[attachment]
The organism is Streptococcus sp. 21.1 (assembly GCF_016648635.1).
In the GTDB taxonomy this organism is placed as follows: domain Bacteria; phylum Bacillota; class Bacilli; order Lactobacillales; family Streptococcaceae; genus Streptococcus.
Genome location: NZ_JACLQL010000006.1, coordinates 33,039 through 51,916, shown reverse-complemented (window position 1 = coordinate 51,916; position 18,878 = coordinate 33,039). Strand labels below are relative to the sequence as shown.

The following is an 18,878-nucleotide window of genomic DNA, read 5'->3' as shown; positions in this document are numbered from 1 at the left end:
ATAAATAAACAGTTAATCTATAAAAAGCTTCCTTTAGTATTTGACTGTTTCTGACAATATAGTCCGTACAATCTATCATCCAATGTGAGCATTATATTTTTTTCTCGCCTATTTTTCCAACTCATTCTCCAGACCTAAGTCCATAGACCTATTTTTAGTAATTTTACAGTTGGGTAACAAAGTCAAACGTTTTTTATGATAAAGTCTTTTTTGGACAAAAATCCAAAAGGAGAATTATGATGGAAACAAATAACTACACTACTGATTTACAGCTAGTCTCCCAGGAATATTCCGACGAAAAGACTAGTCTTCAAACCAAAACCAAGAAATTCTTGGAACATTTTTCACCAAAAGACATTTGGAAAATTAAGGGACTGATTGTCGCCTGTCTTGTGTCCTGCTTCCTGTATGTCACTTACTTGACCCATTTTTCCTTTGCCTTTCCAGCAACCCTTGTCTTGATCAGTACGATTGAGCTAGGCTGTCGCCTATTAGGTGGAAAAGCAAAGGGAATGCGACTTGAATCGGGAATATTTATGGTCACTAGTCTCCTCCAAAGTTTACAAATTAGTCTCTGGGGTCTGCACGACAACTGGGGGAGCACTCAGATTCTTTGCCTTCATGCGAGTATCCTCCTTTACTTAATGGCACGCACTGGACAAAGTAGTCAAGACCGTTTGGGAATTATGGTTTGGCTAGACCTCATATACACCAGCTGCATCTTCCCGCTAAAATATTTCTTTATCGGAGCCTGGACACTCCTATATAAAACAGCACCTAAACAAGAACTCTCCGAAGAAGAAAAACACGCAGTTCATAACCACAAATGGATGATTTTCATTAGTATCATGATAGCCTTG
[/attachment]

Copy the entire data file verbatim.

The organism is Streptococcus sp. 21.1 (assembly GCF_016648635.1).
In the GTDB taxonomy this organism is placed as follows: domain Bacteria; phylum Bacillota; class Bacilli; order Lactobacillales; family Streptococcaceae; genus Streptococcus.
Genome location: NZ_JACLQL010000006.1, coordinates 33,039 through 51,916, shown reverse-complemented (window position 1 = coordinate 51,916; position 18,878 = coordinate 33,039). Strand labels below are relative to the sequence as shown.

The following is an 18,878-nucleotide window of genomic DNA, read 5'->3' as shown; positions in this document are numbered from 1 at the left end:
ATAAATAAACAGTTAATCTATAAAAAGCTTCCTTTAGTATTTGACTGTTTCTGACAATATAGTCCGTACAATCTATCATCCAATGTGAGCATTATATTTTTTTCTCGCCTATTTTTCCAACTCATTCTCCAGACCTAAGTCCATAGACCTATTTTTAGTAATTTTACAGTTGGGTAACAAAGTCAAACGTTTTTTATGATAAAGTCTTTTTTGGACAAAAATCCAAAAGGAGAATTATGATGGAAACAAATAACTACACTACTGATTTACAGCTAGTCTCCCAGGAATATTCCGACGAAAAGACTAGTCTTCAAACCAAAACCAAGAAATTCTTGGAACATTTTTCACCAAAAGACATTTGGAAAATTAAGGGACTGATTGTCGCCTGTCTTGTGTCCTGCTTCCTGTATGTCACTTACTTGACCCATTTTTCCTTTGCCTTTCCAGCAACCCTTGTCTTGATCAGTACGATTGAGCTAGGCTGTCGCCTATTAGGTGGAAAAGCAAAGGGAATGCGACTTGAATCGGGAATATTTATGGTCACTAGTCTCCTCCAAAGTTTACAAATTAGTCTCTGGGGTCTGCACGACAACTGGGGGAGCACTCAGATTCTTTGCCTTCATGCGAGTATCCTCCTTTACTTAATGGCACGCACTGGACAAAGTAGTCAAGACCGTTTGGGAATTATGGTTTGGCTAGACCTCATATACACCAGCTGCATCTTCCCGCTAAAATATTTCTTTATCGGAGCCTGGACACTCCTATATAAAACAGCACCTAAACAAGAACTCTCCGAAGAAGAAAAACACGCAGTTCATAACCACAAATGGATGATTTTCATTAGTATCATGATAGCCTTG